Back in 1984, the bigwigs over at Ford Motor Company green-lighted a project under its Special Vehicle Operations division (SVO) to produce a new version of its best seller, the Mustang. When the Ford Mustang SVO debuted later that year, the car had 175 hp and 210 lb/ft of torque, but instead of going the conventional route with a V8, the SVO utilized just 2.3 liters and (in line with the Europeans) a turbocharger. For a year and a half, the SVO was Ford's top performance car.
As SVO had extensive experience with turbocharged and intercooled variants of Ford's 2.3-liter four cylinder engine, this was chosen over the existing 5.0-liter V-8 used in the Mustang GT. The group's rationale for this was simple: Even in de-tuned production form, the turbocharged and intercooled 2.3-liter four could produce horsepower comparable to the larger V-8 while tipping the scales at some 150 pounds less. Less weight beneath the hood also translated to better weight distribution, long considered of critical importance in sports car design. Mated to a reworked Borg-Warner T5 transmission, the lightweight-but-powerful engine promised to deliver a solid foundation for a sporting Mustang. It also had the distinction of being Ford's first engine with multi-port fuel injection, as well as the first intercooled engine fitted to a U.S. production car.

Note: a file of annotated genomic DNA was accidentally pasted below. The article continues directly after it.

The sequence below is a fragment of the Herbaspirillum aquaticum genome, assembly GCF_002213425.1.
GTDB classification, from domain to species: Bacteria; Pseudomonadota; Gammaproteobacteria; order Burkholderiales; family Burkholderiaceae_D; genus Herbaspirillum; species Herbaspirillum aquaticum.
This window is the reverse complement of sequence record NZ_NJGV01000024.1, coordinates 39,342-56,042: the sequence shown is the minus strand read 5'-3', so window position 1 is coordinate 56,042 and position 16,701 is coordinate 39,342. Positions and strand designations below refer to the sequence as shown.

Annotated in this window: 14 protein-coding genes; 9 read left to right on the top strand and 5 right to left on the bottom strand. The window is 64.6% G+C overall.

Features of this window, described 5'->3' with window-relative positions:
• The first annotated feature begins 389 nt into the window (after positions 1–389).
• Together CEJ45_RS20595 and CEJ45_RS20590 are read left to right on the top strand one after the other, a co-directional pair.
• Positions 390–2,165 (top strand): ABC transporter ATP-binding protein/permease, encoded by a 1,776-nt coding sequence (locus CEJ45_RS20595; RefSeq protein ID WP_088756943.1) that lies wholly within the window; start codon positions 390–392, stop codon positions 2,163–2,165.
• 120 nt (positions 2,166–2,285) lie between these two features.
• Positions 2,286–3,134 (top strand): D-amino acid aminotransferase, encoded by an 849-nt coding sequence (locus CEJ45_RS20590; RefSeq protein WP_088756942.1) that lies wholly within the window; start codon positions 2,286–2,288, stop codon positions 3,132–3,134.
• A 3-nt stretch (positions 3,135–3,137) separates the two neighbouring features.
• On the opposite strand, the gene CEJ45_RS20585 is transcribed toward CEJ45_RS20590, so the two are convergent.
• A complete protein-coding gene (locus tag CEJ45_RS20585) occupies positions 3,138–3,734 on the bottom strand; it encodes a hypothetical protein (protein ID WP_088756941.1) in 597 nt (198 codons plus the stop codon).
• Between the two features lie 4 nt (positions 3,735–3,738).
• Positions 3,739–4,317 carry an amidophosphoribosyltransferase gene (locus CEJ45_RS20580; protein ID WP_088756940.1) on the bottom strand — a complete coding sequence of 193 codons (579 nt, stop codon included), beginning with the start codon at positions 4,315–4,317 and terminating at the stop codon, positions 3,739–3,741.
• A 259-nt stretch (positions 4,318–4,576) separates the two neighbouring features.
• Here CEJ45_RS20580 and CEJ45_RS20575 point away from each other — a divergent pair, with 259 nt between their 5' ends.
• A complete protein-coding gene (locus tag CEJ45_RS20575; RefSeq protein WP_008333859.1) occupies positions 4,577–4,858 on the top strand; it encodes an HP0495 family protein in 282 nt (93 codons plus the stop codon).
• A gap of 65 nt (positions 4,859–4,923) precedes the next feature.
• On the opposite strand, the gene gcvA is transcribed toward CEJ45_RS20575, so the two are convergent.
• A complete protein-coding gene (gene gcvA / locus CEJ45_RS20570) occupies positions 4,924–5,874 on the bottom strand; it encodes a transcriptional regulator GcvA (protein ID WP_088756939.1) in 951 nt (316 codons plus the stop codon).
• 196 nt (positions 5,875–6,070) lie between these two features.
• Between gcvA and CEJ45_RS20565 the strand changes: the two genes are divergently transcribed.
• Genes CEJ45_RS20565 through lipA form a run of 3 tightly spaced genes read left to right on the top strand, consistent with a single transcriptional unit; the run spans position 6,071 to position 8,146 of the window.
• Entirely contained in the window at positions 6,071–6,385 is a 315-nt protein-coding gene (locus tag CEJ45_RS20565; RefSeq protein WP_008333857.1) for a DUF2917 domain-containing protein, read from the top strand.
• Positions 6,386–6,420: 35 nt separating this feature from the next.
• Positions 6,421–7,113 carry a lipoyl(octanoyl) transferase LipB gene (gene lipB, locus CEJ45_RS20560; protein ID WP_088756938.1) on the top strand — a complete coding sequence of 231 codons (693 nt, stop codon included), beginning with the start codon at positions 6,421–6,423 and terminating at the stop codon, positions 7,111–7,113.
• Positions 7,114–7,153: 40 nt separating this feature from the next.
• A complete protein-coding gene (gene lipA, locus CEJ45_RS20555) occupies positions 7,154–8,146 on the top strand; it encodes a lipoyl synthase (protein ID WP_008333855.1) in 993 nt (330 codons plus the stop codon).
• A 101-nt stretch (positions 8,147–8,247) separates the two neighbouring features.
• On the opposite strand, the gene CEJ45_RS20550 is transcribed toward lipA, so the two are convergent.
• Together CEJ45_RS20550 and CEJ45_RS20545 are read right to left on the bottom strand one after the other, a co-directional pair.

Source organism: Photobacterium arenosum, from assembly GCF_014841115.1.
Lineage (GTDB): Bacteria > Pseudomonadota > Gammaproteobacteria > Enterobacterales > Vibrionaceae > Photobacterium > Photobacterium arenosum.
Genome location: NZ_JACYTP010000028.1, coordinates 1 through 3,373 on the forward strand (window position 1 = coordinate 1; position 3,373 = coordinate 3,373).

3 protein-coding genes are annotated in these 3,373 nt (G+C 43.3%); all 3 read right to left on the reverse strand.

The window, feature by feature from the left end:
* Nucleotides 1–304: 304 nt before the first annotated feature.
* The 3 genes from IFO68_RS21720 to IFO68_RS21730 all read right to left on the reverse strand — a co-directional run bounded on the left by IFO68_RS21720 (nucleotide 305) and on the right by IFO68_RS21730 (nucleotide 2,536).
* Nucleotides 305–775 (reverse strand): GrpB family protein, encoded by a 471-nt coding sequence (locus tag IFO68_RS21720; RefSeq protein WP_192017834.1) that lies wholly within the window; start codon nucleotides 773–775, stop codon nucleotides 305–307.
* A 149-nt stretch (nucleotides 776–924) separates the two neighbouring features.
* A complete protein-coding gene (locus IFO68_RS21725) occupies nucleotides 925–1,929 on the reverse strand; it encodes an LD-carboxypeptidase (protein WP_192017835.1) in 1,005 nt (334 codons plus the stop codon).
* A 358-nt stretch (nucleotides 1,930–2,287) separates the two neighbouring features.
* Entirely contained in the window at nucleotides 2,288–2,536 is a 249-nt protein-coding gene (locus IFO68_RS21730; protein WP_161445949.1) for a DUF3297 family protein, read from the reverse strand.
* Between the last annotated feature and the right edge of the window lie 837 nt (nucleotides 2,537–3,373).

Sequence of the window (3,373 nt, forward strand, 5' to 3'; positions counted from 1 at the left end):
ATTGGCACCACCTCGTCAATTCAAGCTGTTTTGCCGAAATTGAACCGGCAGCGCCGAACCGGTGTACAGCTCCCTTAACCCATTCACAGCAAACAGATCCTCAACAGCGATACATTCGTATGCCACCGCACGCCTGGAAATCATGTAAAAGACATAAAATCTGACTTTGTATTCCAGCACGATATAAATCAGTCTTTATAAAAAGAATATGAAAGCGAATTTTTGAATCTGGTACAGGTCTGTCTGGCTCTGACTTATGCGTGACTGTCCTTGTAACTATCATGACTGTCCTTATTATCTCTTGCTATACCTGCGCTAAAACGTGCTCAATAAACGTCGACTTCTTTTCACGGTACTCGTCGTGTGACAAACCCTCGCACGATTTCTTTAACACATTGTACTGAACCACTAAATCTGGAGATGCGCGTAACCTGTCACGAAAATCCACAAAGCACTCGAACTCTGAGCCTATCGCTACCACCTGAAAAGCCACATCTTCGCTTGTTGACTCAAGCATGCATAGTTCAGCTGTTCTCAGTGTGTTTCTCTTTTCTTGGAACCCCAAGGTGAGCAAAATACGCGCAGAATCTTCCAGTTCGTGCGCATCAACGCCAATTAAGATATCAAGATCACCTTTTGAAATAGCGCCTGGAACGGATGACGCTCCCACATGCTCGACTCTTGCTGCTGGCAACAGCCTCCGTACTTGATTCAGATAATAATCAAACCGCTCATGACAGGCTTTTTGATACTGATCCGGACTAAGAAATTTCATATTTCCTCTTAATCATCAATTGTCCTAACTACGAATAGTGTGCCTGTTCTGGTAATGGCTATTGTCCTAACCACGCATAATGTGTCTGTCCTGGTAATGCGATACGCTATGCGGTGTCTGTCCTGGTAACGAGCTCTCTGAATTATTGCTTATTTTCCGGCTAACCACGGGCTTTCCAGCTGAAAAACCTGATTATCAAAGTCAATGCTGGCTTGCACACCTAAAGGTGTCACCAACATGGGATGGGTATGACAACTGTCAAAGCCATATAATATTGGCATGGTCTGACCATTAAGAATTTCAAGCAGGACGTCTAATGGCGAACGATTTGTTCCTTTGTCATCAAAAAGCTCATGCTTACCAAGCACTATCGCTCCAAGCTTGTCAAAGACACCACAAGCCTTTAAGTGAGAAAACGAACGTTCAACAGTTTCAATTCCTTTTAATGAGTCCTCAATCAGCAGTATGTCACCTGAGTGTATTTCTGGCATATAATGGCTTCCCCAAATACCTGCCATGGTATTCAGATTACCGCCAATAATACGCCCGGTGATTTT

Funding an independent rear suspension was beyond the group's means, so a great deal of effort was expended on improving the handling of the live axle pony car. The resulting quad-shock design featured a pair of Koni shocks in a conventional (that is, near-vertical) orientation, with a second pair linking the top of the rear axle to the car's subframe, virtually eliminating wheel hop under heavy acceleration. Handling was further enhanced with the addition of a rear anti-roll bar measuring 0.67 inches in diameter. Four wheels disc brakes were added from the Lincoln division.
The Mustang SVO hit the market priced at $16,713, some $6,018 more than a base Mustang GT with the 5.0-liter V-8. Performance of the SVO was spirited, with the car capable of running from 0-60 MPH in 7.5 seconds, completing the quarter-mile in 15.5 seconds at 90 MPH. Critics were quick to point out that the V-8-equipped Mustang GT could run from 0-60 MPH in 6.4 seconds, completing the quarter-mile in 14.9 seconds, but that missed the point of the car entirely. Unfortunately, few buyers seemed to understand that the Mustang SVO was designed more for road courses (and canyon roads) than drag strips, and dealers sold just 4,508 examples.